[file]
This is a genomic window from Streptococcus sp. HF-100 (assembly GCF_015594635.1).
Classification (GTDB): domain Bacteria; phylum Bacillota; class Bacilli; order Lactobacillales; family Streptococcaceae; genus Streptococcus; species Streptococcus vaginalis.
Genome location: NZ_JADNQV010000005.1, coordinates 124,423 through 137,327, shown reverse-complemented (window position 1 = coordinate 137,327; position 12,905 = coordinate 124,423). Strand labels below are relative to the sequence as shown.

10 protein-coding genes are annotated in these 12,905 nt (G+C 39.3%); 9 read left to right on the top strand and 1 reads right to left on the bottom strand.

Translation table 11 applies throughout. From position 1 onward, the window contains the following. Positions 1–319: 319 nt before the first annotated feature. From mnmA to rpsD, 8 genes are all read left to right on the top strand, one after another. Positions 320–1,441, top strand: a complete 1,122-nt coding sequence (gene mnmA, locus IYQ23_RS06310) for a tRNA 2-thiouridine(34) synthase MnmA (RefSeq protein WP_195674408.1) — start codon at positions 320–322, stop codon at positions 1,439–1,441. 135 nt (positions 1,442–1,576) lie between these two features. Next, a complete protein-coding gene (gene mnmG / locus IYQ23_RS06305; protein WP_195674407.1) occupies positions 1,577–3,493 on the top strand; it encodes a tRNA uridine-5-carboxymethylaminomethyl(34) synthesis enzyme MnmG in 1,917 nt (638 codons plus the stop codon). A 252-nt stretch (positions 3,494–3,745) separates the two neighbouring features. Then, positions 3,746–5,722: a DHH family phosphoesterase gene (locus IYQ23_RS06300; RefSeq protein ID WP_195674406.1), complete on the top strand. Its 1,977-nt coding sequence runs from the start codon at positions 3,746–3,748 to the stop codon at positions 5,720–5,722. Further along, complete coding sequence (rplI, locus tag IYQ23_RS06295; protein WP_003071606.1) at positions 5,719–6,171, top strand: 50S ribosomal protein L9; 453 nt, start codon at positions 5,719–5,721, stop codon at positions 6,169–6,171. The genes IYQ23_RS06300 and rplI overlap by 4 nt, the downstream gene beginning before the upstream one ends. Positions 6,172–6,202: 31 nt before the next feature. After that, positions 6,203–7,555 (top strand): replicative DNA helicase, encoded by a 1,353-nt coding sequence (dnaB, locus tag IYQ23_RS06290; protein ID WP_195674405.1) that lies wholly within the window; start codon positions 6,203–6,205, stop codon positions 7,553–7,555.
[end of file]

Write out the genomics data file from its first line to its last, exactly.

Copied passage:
This is a genomic window from Streptococcus sp. HF-100 (assembly GCF_015594635.1).
Classification (GTDB): domain Bacteria; phylum Bacillota; class Bacilli; order Lactobacillales; family Streptococcaceae; genus Streptococcus; species Streptococcus vaginalis.
Genome location: NZ_JADNQV010000005.1, coordinates 124,423 through 137,327, shown reverse-complemented (window position 1 = coordinate 137,327; position 12,905 = coordinate 124,423). Strand labels below are relative to the sequence as shown.

10 protein-coding genes are annotated in these 12,905 nt (G+C 39.3%); 9 read left to right on the top strand and 1 reads right to left on the bottom strand.

Translation table 11 applies throughout. From position 1 onward, the window contains the following. Positions 1–319: 319 nt before the first annotated feature. From mnmA to rpsD, 8 genes are all read left to right on the top strand, one after another. Positions 320–1,441, top strand: a complete 1,122-nt coding sequence (gene mnmA, locus IYQ23_RS06310) for a tRNA 2-thiouridine(34) synthase MnmA (RefSeq protein WP_195674408.1) — start codon at positions 320–322, stop codon at positions 1,439–1,441. 135 nt (positions 1,442–1,576) lie between these two features. Next, a complete protein-coding gene (gene mnmG / locus IYQ23_RS06305; protein WP_195674407.1) occupies positions 1,577–3,493 on the top strand; it encodes a tRNA uridine-5-carboxymethylaminomethyl(34) synthesis enzyme MnmG in 1,917 nt (638 codons plus the stop codon). A 252-nt stretch (positions 3,494–3,745) separates the two neighbouring features. Then, positions 3,746–5,722: a DHH family phosphoesterase gene (locus IYQ23_RS06300; RefSeq protein ID WP_195674406.1), complete on the top strand. Its 1,977-nt coding sequence runs from the start codon at positions 3,746–3,748 to the stop codon at positions 5,720–5,722. Further along, complete coding sequence (rplI, locus tag IYQ23_RS06295; protein WP_003071606.1) at positions 5,719–6,171, top strand: 50S ribosomal protein L9; 453 nt, start codon at positions 5,719–5,721, stop codon at positions 6,169–6,171. The genes IYQ23_RS06300 and rplI overlap by 4 nt, the downstream gene beginning before the upstream one ends. Positions 6,172–6,202: 31 nt before the next feature. After that, positions 6,203–7,555 (top strand): replicative DNA helicase, encoded by a 1,353-nt coding sequence (dnaB, locus tag IYQ23_RS06290; protein ID WP_195674405.1) that lies wholly within the window; start codon positions 6,203–6,205, stop codon positions 7,553–7,555.